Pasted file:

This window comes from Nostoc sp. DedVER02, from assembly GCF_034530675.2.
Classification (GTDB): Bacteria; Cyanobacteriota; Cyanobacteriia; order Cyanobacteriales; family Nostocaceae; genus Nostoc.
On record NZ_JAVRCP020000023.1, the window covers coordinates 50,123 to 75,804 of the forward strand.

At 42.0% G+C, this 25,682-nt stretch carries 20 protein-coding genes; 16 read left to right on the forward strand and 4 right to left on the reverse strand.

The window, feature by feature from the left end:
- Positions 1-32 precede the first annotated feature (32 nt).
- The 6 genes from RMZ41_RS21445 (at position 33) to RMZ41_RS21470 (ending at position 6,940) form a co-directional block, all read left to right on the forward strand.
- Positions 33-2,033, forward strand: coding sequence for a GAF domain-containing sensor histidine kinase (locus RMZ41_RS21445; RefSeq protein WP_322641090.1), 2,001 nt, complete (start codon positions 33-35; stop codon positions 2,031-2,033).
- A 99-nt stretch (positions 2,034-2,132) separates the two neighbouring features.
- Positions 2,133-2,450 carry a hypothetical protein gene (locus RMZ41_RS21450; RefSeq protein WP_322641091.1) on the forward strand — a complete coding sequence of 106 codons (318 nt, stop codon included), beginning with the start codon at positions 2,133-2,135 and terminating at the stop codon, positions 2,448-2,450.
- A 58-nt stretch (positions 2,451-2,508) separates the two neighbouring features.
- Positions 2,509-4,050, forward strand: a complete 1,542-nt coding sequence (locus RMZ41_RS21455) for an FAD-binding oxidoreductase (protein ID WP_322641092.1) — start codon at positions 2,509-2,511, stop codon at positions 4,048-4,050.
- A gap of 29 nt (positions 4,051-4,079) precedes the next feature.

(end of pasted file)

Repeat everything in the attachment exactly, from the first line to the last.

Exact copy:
This window comes from Nostoc sp. DedVER02, from assembly GCF_034530675.2.
Classification (GTDB): Bacteria; Cyanobacteriota; Cyanobacteriia; order Cyanobacteriales; family Nostocaceae; genus Nostoc.
On record NZ_JAVRCP020000023.1, the window covers coordinates 50,123 to 75,804 of the forward strand.

At 42.0% G+C, this 25,682-nt stretch carries 20 protein-coding genes; 16 read left to right on the forward strand and 4 right to left on the reverse strand.

The window, feature by feature from the left end:
- Positions 1-32 precede the first annotated feature (32 nt).
- The 6 genes from RMZ41_RS21445 (at position 33) to RMZ41_RS21470 (ending at position 6,940) form a co-directional block, all read left to right on the forward strand.
- Positions 33-2,033, forward strand: coding sequence for a GAF domain-containing sensor histidine kinase (locus RMZ41_RS21445; RefSeq protein WP_322641090.1), 2,001 nt, complete (start codon positions 33-35; stop codon positions 2,031-2,033).
- A 99-nt stretch (positions 2,034-2,132) separates the two neighbouring features.
- Positions 2,133-2,450 carry a hypothetical protein gene (locus RMZ41_RS21450; RefSeq protein WP_322641091.1) on the forward strand — a complete coding sequence of 106 codons (318 nt, stop codon included), beginning with the start codon at positions 2,133-2,135 and terminating at the stop codon, positions 2,448-2,450.
- A 58-nt stretch (positions 2,451-2,508) separates the two neighbouring features.
- Positions 2,509-4,050, forward strand: a complete 1,542-nt coding sequence (locus RMZ41_RS21455) for an FAD-binding oxidoreductase (protein ID WP_322641092.1) — start codon at positions 2,509-2,511, stop codon at positions 4,048-4,050.
- A gap of 29 nt (positions 4,051-4,079) precedes the next feature.